If you have keratoconus, Dr. Lenoir may recommend gas permeable or GP lenses. Since GP lenses are made of a non-pliable material, they retain their shape on the eye. Because of this feature, gas permeable contacts replace the irregular surface of a keratoconic cornea with a smooth, uniform, surface to focus light and sharpen vision.
Sometimes an eye with keratoconus is too sensitive and unable to adapt to gas permeable lenses. In these cases, a fitting technique called “piggybacking” may be used. First the cornea is fitted with a soft contact lens, and then a GP lens is fitted over the soft lens. Because the soft lens acts like a cushion, piggybacking can make gas permeable contact lenses more comfortable for people with keratoconus.
Another option for keratoconus is hybrid contact lenses. These advanced lenses have a gas permeable optical center with a soft ring around it. For many wearers, hybrid contacts offer the clarity of GP lenses and wearing comfort that rivals soft lenses. Special hybrid lens designs are available specifically for eyes with keratoconus.
Still another contact lens option for keratoconus is scleral GP lenses. These large gas permeable lenses vault over the irregular surface of the cornea and rest on the white sclera of the eye. The large diameter of scleral lenses provides a more stable fit than regular gas permeable lenses on highly irregular corneas with keratoconus.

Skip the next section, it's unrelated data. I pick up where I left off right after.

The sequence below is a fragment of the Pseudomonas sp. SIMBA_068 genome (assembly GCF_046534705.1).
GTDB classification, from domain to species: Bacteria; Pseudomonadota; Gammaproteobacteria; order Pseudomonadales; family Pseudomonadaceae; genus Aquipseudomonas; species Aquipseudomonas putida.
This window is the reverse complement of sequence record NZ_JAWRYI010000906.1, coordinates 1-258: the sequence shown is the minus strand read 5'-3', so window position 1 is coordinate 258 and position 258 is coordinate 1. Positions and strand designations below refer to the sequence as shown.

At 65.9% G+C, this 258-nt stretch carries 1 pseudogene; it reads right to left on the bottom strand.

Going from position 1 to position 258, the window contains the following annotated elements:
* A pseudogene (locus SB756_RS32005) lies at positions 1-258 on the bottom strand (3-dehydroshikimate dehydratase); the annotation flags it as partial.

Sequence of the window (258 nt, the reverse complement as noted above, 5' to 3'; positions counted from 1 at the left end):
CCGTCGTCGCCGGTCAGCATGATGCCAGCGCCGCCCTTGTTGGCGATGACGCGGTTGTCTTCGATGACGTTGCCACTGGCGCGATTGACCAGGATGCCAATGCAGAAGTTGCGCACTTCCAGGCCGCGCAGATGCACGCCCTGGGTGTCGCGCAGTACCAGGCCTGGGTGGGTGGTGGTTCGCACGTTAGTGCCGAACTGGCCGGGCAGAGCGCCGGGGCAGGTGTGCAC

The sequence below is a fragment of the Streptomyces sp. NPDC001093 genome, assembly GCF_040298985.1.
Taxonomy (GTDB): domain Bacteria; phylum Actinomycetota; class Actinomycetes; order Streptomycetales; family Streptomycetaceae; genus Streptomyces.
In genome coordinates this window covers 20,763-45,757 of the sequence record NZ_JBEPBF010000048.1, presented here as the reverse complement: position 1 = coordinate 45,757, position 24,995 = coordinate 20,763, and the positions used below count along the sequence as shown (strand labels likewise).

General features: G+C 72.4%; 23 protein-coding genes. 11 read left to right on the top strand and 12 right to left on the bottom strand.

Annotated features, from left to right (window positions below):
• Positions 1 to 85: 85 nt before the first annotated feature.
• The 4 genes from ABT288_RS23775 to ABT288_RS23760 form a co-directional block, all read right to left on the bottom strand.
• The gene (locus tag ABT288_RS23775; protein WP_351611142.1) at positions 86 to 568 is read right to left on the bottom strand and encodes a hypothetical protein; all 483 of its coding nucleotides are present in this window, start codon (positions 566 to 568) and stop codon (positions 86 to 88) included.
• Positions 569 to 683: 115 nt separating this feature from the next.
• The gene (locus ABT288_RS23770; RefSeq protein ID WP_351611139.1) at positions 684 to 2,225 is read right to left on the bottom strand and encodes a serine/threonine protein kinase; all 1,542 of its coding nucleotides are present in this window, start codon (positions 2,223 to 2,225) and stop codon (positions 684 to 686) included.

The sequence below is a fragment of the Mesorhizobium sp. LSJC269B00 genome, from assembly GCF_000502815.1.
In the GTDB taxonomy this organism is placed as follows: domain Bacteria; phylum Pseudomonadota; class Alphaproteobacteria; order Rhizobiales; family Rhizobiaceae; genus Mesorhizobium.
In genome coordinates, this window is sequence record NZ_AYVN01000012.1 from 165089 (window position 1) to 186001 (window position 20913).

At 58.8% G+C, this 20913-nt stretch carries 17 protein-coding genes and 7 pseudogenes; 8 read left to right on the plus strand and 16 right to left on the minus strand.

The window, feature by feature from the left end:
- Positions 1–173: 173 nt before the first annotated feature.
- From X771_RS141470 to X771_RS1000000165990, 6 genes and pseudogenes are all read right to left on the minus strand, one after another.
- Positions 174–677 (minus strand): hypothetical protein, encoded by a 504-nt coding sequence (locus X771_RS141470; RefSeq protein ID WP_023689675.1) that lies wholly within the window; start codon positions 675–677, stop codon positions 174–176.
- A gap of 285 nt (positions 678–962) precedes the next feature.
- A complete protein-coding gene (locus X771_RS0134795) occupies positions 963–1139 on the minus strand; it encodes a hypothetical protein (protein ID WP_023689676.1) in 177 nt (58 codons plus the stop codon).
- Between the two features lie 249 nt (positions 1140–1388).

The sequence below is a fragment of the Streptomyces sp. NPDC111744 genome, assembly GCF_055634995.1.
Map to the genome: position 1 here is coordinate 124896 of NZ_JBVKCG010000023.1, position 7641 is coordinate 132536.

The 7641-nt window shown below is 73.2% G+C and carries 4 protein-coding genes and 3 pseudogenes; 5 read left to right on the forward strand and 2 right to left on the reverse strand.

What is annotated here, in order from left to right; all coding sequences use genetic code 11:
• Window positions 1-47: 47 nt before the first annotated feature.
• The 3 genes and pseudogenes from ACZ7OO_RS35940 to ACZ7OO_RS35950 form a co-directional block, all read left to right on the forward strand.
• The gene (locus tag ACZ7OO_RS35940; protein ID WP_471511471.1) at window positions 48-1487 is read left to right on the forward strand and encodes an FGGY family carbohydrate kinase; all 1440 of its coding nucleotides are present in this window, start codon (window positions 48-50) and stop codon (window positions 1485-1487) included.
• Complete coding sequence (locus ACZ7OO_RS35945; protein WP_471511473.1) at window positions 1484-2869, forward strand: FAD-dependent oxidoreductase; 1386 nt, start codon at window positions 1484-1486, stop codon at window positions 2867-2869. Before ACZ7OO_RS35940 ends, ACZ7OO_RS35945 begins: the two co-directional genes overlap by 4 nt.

Lastly, custom made soft contact lenses for keratoconus is an option. These lenses are tailored for the irregular cornea with soft silicone hydrogel or hydrogel material that will allow comfortable, clear vision. These lenses are a great option for patients who desire a more comfortable fit.
LASIK/ Surgical Procedures
It may seem odd to consider contact lenses after corrective eye surgery. After all, shouldn’t LASIK and other procedures eliminate the need for glasses or contacts?
Theoretically, yes. But LASIK doesn’t always provide perfect vision. And sometimes, a second surgery to sharpen vision is not an option. In these cases, contact lenses may be in order.
For example, if you have very high astigmatism prior to LASIK, you may need toric lenses to correct a lesser degree of astigmatism that may remain after surgery. Soft lenses can work well for this, and specially designed gas permeable and hybrid contact lenses are also an option.
If you’ve had LASIK performed in a monovision fashion — with one eye corrected for distance and the other for near — occasionally you may want to wear a contact lens on the “near eye” so both eyes can see clearly in the distance for sports, driving at night and other activities that require the best possible vision.
Contact lenses can also help address LASIK complications, such as indistinct vision from higher-order aberrations after surgery. Gas permeable or hybrid contact lenses are usually the preferred lenses for this problem. Excessive glare is another potential problem following LASIK. Here, too, GP contact lenses and hybrid contacts usually are your best choice. These lenses often provide sharper night vision than soft contact lenses after surgery.